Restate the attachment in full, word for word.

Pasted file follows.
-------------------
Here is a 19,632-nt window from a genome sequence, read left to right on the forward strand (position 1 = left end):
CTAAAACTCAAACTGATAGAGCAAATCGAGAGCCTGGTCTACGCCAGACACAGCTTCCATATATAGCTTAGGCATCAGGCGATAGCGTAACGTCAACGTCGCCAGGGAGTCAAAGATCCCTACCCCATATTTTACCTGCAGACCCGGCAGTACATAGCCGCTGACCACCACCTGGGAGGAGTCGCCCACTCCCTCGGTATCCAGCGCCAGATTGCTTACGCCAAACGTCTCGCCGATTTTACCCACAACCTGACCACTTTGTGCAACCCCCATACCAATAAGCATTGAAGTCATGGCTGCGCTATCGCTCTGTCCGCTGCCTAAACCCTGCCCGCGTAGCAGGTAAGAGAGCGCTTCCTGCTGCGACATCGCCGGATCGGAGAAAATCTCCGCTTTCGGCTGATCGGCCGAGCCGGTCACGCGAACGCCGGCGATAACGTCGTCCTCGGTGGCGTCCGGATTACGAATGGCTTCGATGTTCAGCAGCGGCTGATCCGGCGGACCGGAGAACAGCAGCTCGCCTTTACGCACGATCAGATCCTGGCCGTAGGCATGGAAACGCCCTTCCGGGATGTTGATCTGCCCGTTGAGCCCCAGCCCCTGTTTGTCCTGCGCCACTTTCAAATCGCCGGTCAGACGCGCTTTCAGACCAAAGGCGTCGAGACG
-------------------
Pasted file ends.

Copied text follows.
Here is a 19,632-nt window from a genome sequence, read left to right on the forward strand (position 1 = left end):
CTAAAACTCAAACTGATAGAGCAAATCGAGAGCCTGGTCTACGCCAGACACAGCTTCCATATATAGCTTAGGCATCAGGCGATAGCGTAACGTCAACGTCGCCAGGGAGTCAAAGATCCCTACCCCATATTTTACCTGCAGACCCGGCAGTACATAGCCGCTGACCACCACCTGGGAGGAGTCGCCCACTCCCTCGGTATCCAGCGCCAGATTGCTTACGCCAAACGTCTCGCCGATTTTACCCACAACCTGACCACTTTGTGCAACCCCCATACCAATAAGCATTGAAGTCATGGCTGCGCTATCGCTCTGTCCGCTGCCTAAACCCTGCCCGCGTAGCAGGTAAGAGAGCGCTTCCTGCTGCGACATCGCCGGATCGGAGAAAATCTCCGCTTTCGGCTGATCGGCCGAGCCGGTCACGCGAACGCCGGCGATAACGTCGTCCTCGGTGGCGTCCGGATTACGAATGGCTTCGATGTTCAGCAGCGGCTGATCCGGCGGACCGGAGAACAGCAGCTCGCCTTTACGCACGATCAGATCCTGGCCGTAGGCATGGAAACGCCCTTCCGGGATGTTGATCTGCCCGTTGAGCCCCAGCCCCTGTTTGTCCTGCGCCACTTTCAAATCGCCGGTCAGACGCGCTTTCAGACCAAAGGCGTCGAGACG